A report shows that high inequality contributes to slow down growth and therefore matters for policy makers. The interest of that research is not that it brings new advances into the study of inequality - . The authors of that report are economists of Standard & Poor"s, the rating agency which provides information and analysis for investors in financial markets. This is a recognition that unequal income distribution represents a major risk and not an asset for an economy which seeks to recover from a deep crisis.
The S&P economists write : "Our review of the data, as well as a wealth of research on this matter, leads us to conclude that the current level of income inequality in the US is dampening GDP growth, at a time when the world's biggest economy is struggling to recover from the Great recession and the government is in need of funds to support an aging population".
The analysis which underpins that conclusion is quite straightforward. The wealthy tend to save more as a share of their income, as a growing part of the national income goes to the top-income group. As a result, there is a contraction of demand for goods and services to support strong growth. The income gap has been bridged with debt which fed a boom-bust cycle of financial crises. Therefore, high inequality becomes self reinforcing, as the wealthy use their resources to influence the political system toward policies that help maintain that privileged situation, such as low tax rates or low estate taxes and underinvestment on education and infrastructures.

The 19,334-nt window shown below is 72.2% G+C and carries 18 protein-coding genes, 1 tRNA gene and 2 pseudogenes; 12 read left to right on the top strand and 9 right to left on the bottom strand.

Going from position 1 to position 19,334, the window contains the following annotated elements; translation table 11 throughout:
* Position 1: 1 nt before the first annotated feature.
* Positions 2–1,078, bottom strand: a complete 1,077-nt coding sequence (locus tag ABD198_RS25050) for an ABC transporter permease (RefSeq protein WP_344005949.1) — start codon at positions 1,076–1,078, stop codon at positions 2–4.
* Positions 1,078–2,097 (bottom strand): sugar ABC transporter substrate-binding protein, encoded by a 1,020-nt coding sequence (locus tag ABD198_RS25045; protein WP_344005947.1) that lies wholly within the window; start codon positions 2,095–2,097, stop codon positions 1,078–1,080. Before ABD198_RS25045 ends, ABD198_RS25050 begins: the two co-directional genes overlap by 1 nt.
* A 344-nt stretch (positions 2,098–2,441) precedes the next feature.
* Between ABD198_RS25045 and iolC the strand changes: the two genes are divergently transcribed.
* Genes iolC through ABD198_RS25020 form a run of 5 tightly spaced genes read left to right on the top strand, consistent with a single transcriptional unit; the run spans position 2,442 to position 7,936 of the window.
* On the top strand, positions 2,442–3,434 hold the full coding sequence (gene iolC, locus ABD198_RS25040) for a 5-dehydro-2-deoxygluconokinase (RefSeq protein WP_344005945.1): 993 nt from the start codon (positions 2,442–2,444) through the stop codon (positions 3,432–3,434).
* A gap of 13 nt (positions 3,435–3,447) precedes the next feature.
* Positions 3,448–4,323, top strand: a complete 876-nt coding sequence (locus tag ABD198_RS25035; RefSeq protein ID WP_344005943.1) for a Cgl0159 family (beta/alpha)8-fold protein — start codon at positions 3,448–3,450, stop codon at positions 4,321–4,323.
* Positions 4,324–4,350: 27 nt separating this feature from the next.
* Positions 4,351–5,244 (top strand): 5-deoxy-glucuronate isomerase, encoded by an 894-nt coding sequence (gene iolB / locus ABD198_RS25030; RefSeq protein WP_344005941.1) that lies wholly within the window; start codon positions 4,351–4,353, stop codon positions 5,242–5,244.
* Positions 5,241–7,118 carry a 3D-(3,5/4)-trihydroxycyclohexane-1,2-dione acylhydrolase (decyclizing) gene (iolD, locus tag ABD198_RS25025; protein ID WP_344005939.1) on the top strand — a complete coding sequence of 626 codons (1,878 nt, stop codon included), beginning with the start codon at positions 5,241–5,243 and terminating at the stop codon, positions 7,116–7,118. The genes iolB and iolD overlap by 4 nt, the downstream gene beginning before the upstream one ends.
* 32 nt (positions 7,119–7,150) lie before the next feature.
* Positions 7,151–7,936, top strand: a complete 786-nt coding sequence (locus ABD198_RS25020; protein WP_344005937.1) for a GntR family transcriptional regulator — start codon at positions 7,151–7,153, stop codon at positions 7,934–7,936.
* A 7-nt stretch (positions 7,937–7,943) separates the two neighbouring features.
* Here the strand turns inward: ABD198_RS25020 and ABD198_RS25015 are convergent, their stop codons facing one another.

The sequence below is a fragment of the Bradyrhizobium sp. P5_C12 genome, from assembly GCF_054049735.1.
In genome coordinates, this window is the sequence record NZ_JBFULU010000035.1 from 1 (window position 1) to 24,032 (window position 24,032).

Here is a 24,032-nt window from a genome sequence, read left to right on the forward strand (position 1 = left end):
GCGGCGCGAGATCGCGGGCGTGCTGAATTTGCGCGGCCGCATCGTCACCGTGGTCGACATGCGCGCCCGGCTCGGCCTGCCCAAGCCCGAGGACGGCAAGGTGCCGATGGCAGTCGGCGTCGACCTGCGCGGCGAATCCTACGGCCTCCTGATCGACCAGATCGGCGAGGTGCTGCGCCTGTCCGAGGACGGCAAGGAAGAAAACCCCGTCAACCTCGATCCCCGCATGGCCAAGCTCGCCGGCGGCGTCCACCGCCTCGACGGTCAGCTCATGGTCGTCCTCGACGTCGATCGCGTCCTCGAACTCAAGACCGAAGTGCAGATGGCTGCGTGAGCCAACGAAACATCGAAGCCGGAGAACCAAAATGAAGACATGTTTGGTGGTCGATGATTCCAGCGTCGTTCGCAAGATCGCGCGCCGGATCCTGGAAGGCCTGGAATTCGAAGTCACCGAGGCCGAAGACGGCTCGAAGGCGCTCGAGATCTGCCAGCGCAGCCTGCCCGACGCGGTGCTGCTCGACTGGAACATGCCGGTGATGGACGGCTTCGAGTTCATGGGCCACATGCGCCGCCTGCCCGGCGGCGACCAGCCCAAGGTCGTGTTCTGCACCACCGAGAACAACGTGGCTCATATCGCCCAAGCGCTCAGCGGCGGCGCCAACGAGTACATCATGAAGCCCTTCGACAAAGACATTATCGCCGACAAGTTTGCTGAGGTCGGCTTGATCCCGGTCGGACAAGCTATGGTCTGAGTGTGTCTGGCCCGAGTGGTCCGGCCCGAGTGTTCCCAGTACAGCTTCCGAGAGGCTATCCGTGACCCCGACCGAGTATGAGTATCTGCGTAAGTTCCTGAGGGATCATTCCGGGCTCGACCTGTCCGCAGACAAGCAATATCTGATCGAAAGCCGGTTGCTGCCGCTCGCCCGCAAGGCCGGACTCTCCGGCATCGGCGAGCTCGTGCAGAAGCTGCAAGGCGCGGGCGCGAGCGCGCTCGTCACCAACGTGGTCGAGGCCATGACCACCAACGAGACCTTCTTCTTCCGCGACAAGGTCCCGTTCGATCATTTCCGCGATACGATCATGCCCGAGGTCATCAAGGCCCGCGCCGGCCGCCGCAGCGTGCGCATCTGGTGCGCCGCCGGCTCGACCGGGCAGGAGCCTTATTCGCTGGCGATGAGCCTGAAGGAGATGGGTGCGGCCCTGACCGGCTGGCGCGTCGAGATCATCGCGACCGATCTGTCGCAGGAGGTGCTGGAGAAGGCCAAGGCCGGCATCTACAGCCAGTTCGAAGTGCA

These ideas are not new, going back originally to John Maynard Keynes' theory and recent work made by Thomas Piketty and Atif Mian and Amir Soufi. The novelty is that they go mainstream, beyond the academic debate on economic inequality and the left wing circles. But the policy prescriptions of the authors of that report are poor trying to avoid discussions about taxation and the social welfare system and focusing only on the need for higher investment in education as a key driver for growth.
This is unfortunately just part off the problem. Tackling inequality requires bold measures, including redistribution of income and job creating investment plans to boost sustainable growth.